Inbreeding coefficients were calculated for highbush blueberry (Vaccinium corymbosum L.) cultivars based on a tetrasomic inheritance model. This model yielded lower inbreeding coefficients than previous calculations based on a disomic tetraploid inheritance model. Recent trends in breeding have resulted in significant use of V. darrowi Camp as a source of low-chilling germplasm for use in the southern United States. There is also a trend toward increased inbreeding in several crosses from which recently released cultivars have been derived. Increased inbreeding coefficients do not represent a detrimental situation in blueberry per se.
Shiow Y. Wang and Miklos Faust
Polyamine, putrescine, spermidine, and spermine contents were determined during endodormancy in the buds of low-chilling-requiring `Anna' apples (Malus domestics Borkh.). Putrescine, spermidine, and spermine contents increased greatly in buds when their chilling requirement was satisfied. Polyamine biosynthetic inhibitors α -difluoromethylarginine (DFMA) or α -difluoromethylornithine (DFMO) reduced bud break and bud growth in concert with decreased polyamine titers. DFMO or DFMA did not inhibit bud break when it was applied to buds after they received the full chilling requirement. DFMO was more inhibitory than DFMA. The polyamine requirement was much higher for bud growth and bud development than during differentiation and bud break.
Joseph K. Njuguna*, Leonard S. Wamocho, and Teddy E. Morelock
Temperate zone fruit crops undergo bud dormancy which can be described as a mechanism for avoiding the exposure of tender flowers and leaves to low winter temperatures. In Kenya, apple growing is mostly hampered by inadequate chilling that causes the plants to have prolonged dormancy leading to poor flowering and consequently low yield. Although the chilling requirements are obligatory, under subtropical and especially tropical conditions avoidance is possible. To achieve this, it is necessary to select cultivars with low chilling requirements. This has proven effective in Zimbabwe with cultivar Matsu which is grown without a need for artificial breaking of dormancy. In Kenya like Zimbabwe, low chilling requiring cultivars such as Anna have been grown successfully. However, for cultivars with high chilling requirements, there is need to apply artificial techniques/methods to enhance bud break. Some of the cultural techniques used are: defoliation after harvesting and bending of the shoots holizontally. Defoliation after harvesting has particularly been used successfully in the island of Java in Indonesia and it enables two crops to be grown per year. Root chilling of rootstock has also been found to enhance bud break of the shoot. In addition, chemicals like KNO3, mineral oil and thiourea (TU) have been found to be effective in breaking bud dormancy in Kenya. This paper is reviewing the challenges encountered in growing apples in the tropics and Kenya in particular and the progress that has made in addressing them.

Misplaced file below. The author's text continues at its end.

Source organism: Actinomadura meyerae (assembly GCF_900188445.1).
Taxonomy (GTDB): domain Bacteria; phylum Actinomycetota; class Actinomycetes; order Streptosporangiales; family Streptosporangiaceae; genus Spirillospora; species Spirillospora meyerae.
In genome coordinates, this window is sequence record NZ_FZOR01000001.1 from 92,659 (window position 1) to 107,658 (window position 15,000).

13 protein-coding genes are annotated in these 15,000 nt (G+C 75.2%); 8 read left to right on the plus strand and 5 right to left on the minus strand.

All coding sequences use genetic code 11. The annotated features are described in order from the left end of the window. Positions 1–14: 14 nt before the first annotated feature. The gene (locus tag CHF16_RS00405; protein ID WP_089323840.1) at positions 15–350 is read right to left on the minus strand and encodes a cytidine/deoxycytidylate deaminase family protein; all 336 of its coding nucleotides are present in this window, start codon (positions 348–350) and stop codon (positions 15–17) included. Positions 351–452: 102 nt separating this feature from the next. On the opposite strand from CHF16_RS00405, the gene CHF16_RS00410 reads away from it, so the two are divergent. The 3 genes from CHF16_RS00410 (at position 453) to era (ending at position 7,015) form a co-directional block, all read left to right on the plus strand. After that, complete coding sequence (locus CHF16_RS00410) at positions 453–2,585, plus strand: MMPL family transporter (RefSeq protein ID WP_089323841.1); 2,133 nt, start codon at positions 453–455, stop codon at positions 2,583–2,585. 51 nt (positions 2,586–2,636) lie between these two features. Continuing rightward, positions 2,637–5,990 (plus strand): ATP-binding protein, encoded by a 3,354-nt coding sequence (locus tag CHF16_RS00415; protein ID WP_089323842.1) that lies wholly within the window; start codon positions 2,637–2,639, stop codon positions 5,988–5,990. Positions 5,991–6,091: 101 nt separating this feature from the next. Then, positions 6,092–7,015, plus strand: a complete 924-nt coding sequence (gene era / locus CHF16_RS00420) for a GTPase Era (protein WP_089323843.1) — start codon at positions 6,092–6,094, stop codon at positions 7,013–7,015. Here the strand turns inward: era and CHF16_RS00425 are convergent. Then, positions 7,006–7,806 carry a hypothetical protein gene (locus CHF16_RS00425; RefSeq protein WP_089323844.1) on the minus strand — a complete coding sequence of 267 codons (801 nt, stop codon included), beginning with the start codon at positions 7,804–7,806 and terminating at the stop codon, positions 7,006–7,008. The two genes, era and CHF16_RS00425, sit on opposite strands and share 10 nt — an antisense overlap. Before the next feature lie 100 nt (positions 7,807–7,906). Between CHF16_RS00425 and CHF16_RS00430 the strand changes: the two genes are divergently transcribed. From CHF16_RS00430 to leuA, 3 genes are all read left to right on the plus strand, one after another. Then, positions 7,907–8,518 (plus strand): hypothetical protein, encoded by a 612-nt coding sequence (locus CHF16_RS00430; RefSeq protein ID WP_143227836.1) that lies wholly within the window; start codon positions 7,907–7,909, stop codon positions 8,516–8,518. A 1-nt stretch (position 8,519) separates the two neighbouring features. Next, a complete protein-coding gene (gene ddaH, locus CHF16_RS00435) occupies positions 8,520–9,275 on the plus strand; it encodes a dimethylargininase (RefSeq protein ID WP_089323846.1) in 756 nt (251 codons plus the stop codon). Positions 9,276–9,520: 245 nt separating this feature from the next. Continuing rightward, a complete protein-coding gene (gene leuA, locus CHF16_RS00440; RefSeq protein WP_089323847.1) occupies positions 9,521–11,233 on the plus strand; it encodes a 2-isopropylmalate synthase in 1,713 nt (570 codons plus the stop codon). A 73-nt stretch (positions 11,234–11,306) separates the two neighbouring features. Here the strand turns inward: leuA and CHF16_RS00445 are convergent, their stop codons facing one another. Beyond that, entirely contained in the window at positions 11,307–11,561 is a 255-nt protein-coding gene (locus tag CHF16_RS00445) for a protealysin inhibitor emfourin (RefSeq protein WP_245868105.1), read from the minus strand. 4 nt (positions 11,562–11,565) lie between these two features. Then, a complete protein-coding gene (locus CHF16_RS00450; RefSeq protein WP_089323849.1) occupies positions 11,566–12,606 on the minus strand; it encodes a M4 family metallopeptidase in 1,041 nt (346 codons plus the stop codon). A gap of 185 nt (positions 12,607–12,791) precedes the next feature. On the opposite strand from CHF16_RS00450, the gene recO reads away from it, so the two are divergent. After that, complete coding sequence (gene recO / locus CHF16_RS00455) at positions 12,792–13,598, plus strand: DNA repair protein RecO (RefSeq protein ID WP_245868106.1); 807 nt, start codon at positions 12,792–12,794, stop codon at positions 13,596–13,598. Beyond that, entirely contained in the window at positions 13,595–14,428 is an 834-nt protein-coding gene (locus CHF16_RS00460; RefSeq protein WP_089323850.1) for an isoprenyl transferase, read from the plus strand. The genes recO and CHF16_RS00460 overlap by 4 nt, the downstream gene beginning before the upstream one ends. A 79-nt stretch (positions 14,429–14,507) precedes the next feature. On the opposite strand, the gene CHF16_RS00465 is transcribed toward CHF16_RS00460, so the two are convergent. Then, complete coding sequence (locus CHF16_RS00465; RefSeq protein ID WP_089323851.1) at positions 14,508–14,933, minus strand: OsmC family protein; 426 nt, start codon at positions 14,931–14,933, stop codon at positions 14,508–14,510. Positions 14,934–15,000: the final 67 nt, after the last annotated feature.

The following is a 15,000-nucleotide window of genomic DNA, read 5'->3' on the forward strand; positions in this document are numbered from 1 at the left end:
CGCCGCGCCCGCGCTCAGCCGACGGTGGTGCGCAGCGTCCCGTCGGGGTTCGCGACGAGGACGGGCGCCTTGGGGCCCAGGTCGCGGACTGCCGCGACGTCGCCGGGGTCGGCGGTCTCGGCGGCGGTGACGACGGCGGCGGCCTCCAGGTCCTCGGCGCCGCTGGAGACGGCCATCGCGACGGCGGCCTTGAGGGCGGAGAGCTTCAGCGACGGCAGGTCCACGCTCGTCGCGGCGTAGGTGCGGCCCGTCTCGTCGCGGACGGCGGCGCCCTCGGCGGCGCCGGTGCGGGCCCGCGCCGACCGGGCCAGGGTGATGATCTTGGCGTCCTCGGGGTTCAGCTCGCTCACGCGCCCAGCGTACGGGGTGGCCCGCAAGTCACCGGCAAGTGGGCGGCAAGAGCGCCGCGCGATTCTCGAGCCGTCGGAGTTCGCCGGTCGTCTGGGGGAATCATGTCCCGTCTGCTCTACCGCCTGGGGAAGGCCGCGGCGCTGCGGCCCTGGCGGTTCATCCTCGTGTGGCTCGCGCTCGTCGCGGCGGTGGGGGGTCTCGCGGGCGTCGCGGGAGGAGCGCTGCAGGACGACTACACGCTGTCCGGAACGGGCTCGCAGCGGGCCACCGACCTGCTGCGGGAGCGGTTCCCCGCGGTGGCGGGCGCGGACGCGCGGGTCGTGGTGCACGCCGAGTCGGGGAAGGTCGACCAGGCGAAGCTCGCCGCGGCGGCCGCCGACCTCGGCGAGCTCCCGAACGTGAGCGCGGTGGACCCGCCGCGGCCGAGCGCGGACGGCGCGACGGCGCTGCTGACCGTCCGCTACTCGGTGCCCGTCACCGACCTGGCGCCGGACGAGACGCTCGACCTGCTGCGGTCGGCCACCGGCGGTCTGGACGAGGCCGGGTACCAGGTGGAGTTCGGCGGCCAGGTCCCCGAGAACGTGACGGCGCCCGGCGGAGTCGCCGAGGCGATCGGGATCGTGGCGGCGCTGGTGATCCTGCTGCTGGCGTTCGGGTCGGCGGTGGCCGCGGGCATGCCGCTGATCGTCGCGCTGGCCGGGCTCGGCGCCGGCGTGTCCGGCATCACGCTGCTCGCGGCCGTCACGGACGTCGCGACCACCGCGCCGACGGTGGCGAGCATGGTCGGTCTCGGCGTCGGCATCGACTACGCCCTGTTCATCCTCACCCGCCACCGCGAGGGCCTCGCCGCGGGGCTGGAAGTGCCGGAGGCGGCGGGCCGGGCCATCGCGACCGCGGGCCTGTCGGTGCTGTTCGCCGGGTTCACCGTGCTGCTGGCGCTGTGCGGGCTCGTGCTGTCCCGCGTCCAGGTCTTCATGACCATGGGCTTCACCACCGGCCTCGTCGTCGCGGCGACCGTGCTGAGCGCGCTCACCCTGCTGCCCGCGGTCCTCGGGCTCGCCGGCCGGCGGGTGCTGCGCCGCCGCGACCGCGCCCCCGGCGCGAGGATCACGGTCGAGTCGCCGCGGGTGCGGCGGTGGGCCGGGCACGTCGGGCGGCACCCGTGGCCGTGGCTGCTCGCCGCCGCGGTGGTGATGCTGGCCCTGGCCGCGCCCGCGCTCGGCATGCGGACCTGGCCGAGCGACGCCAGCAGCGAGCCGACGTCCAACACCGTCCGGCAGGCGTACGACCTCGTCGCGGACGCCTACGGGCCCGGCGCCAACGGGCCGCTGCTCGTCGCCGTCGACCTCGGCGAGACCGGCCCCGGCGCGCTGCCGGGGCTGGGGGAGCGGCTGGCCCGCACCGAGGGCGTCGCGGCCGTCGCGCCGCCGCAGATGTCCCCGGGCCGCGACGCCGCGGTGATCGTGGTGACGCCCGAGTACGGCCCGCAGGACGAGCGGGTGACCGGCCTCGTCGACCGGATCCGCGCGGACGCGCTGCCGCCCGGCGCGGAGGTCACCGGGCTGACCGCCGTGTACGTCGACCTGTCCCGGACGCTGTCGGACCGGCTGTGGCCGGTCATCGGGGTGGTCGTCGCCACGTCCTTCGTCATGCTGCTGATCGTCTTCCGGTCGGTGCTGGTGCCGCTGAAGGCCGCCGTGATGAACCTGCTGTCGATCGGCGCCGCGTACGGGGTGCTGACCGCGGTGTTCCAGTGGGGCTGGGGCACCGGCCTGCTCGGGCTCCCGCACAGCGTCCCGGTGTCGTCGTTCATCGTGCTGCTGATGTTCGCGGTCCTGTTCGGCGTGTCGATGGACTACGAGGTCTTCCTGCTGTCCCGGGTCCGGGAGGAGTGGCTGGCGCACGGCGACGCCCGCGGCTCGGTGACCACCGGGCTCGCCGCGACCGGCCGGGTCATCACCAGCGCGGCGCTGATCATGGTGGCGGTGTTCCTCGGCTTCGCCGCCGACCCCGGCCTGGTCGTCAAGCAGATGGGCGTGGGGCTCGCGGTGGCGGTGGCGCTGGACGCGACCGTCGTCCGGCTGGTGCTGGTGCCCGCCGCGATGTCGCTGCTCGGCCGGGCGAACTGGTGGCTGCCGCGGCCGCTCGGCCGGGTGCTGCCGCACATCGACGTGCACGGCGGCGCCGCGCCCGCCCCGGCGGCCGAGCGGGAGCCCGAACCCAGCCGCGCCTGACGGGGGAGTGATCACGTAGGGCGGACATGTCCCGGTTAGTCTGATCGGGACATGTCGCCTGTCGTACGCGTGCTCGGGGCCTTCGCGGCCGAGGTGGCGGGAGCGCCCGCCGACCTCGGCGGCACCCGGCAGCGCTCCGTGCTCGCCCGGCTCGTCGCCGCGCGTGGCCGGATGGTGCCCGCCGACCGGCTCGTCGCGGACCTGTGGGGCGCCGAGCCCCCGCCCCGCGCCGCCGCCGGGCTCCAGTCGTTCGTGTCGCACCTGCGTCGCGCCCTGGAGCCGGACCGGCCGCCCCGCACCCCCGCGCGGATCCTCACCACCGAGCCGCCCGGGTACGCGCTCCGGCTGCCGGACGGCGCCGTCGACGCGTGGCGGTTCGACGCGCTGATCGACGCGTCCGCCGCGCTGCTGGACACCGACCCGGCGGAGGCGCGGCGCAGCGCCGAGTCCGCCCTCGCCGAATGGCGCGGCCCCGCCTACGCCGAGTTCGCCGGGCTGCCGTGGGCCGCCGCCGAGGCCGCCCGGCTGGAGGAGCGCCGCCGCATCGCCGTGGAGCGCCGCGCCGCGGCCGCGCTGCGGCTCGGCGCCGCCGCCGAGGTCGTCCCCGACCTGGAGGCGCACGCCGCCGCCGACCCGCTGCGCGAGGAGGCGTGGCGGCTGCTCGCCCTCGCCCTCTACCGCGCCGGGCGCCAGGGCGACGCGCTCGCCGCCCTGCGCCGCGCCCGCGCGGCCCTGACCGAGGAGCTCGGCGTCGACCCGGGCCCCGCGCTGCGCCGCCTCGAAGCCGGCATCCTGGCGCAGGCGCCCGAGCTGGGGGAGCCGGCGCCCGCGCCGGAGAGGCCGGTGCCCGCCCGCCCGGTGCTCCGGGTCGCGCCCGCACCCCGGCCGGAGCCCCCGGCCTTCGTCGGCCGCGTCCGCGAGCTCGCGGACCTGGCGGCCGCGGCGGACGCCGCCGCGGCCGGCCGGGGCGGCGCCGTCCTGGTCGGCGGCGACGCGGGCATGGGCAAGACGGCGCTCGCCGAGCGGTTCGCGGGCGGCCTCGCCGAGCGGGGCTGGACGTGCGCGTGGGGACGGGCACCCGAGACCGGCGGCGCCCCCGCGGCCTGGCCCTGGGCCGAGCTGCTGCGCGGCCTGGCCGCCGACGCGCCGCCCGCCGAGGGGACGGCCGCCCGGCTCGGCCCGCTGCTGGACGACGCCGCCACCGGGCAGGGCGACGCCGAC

Primocane-fruiting raspberries (Rubus idaeus L.) have the capacity to fruit in the fall and again the next summer. Because of their low chilling requirement, this type is used to produce a double crop in warmer regions of the world. However, many growers prune canes to the ground after the fall crop, sacrificing the summer crop for a single, large fall crop. This practice is less labor-intensive than the selective cane removal required for double-cropping and crop quality is often higher. Primocane-fruiting raspberries also are easily manipulated to extend the season. Early- and late-fruiting cultivars, cultural manipulations, rowcovers, high tunnels, and greenhouses are all used commercially to extend the season of primocane raspberries year-round. This is beneficial for consumers because high-quality fruit is now available for a much longer period than was possible in the past.
Raul L. Grijalva-Contreras, Arturo Lopez-Carvajal, Manuel J. Valenzuela-Ruiz, Rogelio A. Juarez-Gonzalez, and Fabian Robles-Contreras
The total shell almond production in northwestern area in Mexico is ≈80 tons per year; therefore, almond fruit tree would be a potential fruit crop in this agricultural area. Also, this crop offers some advantages with lower costs than other fruit crop, and the water requirement needs for almond trees is low in support to the limited water availability. Our objective was to test new five almond cultivars of low chilling requirement. Almond cultivars were grafted on Nemaguard rootstock and planted during 1990. The data were collected from the almond orchard using the inshell kernel. The average yield during 1993 and 1994 were 970, 602, 552, 419, and 388 kg·ha–1 for `R-633', `Cavaliera', `Constantini', `Um El Fahm', and `Rane', respectively. `Cavaliera' and `Um El Fahm' showed good inshell percent and kernel weight. `Cavaliera' was harvested early in last week of June compared to the other cultivars that were harvested in mid-July.